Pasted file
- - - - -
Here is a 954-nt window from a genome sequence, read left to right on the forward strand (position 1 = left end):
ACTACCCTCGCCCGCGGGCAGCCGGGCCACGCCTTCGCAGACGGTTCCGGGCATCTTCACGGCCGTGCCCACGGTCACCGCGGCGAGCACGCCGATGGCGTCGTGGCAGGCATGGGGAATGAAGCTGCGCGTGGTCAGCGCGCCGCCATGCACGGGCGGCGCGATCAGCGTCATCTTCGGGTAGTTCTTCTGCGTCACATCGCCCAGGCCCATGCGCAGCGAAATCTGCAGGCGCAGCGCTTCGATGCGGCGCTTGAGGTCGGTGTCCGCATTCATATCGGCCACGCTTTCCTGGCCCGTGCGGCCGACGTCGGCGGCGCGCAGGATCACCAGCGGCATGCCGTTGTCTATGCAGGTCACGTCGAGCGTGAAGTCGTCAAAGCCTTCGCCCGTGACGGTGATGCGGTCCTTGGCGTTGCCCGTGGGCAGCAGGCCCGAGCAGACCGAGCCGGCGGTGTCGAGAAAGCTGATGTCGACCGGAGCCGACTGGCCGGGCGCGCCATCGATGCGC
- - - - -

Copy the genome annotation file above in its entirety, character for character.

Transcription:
Here is a 954-nt window from a genome sequence, read left to right on the forward strand (position 1 = left end):
ACTACCCTCGCCCGCGGGCAGCCGGGCCACGCCTTCGCAGACGGTTCCGGGCATCTTCACGGCCGTGCCCACGGTCACCGCGGCGAGCACGCCGATGGCGTCGTGGCAGGCATGGGGAATGAAGCTGCGCGTGGTCAGCGCGCCGCCATGCACGGGCGGCGCGATCAGCGTCATCTTCGGGTAGTTCTTCTGCGTCACATCGCCCAGGCCCATGCGCAGCGAAATCTGCAGGCGCAGCGCTTCGATGCGGCGCTTGAGGTCGGTGTCCGCATTCATATCGGCCACGCTTTCCTGGCCCGTGCGGCCGACGTCGGCGGCGCGCAGGATCACCAGCGGCATGCCGTTGTCTATGCAGGTCACGTCGAGCGTGAAGTCGTCAAAGCCTTCGCCCGTGACGGTGATGCGGTCCTTGGCGTTGCCCGTGGGCAGCAGGCCCGAGCAGACCGAGCCGGCGGTGTCGAGAAAGCTGATGTCGACCGGAGCCGACTGGCCGGGCGCGCCATCGATGCGC